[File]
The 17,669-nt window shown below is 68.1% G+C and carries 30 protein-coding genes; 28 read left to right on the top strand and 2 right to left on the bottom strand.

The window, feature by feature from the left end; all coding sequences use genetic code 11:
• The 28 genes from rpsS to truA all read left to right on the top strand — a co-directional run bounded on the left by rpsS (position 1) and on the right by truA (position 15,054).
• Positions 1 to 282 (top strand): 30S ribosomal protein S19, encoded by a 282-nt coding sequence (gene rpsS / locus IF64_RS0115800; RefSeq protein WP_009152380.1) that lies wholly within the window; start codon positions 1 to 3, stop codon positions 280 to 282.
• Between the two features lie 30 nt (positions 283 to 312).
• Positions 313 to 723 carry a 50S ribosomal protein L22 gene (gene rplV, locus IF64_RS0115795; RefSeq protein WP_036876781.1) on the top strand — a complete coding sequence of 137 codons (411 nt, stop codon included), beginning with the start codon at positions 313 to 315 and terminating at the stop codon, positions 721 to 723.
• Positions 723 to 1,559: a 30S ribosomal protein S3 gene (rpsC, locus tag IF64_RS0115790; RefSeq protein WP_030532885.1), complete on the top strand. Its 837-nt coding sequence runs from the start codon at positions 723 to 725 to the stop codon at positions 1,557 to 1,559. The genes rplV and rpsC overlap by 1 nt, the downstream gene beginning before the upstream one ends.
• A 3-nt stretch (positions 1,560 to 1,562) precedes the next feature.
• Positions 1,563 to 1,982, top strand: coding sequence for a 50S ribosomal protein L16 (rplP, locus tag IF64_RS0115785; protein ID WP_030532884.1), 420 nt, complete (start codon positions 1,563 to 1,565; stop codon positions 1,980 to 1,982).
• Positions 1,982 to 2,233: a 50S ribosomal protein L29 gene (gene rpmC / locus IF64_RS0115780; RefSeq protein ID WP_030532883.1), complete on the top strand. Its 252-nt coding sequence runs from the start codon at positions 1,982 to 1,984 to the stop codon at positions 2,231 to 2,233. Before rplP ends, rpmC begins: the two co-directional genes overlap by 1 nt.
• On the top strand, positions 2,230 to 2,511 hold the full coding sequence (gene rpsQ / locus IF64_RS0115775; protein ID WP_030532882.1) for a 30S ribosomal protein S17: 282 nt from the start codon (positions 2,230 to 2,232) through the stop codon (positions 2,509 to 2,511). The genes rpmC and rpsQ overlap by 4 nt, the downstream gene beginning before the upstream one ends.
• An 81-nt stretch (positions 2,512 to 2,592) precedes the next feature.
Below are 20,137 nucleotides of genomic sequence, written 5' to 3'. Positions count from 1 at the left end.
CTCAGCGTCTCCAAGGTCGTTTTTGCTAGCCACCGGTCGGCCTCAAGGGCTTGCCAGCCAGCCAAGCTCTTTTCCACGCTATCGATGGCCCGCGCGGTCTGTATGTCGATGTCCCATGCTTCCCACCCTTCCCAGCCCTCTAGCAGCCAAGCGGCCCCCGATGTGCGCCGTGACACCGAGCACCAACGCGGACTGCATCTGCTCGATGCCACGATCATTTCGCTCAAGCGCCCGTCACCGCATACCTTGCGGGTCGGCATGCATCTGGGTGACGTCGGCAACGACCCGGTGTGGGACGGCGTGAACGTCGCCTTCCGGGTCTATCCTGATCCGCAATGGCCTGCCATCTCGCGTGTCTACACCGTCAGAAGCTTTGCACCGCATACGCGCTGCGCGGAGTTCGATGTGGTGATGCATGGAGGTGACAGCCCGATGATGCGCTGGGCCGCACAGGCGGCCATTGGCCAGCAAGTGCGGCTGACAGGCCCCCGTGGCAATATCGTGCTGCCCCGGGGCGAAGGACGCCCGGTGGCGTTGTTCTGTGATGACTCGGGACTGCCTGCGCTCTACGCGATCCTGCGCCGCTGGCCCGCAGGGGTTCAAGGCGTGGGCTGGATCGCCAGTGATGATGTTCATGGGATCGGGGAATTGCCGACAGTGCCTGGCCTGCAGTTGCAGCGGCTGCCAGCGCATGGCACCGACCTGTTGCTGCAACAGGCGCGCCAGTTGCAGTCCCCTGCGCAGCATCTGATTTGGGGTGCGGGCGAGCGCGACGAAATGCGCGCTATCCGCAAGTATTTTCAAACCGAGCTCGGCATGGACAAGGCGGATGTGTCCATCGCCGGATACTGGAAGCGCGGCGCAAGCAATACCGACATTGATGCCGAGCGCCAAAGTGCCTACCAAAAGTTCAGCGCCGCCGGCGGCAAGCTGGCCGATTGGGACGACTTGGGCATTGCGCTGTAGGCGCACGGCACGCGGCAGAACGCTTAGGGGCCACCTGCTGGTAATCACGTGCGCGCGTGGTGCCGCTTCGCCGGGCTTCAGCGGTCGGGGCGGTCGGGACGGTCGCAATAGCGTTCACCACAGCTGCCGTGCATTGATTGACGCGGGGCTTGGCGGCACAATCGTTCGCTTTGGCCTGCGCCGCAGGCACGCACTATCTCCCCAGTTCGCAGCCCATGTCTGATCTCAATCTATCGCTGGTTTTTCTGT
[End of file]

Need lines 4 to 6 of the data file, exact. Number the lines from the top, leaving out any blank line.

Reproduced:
• Positions 1 to 282 (top strand): 30S ribosomal protein S19, encoded by a 282-nt coding sequence (gene rpsS / locus IF64_RS0115800; RefSeq protein WP_009152380.1) that lies wholly within the window; start codon positions 1 to 3, stop codon positions 280 to 282.
• Between the two features lie 30 nt (positions 283 to 312).
• Positions 313 to 723 carry a 50S ribosomal protein L22 gene (gene rplV, locus IF64_RS0115795; RefSeq protein WP_036876781.1) on the top strand — a complete coding sequence of 137 codons (411 nt, stop codon included), beginning with the start codon at positions 313 to 315 and terminating at the stop codon, positions 721 to 723.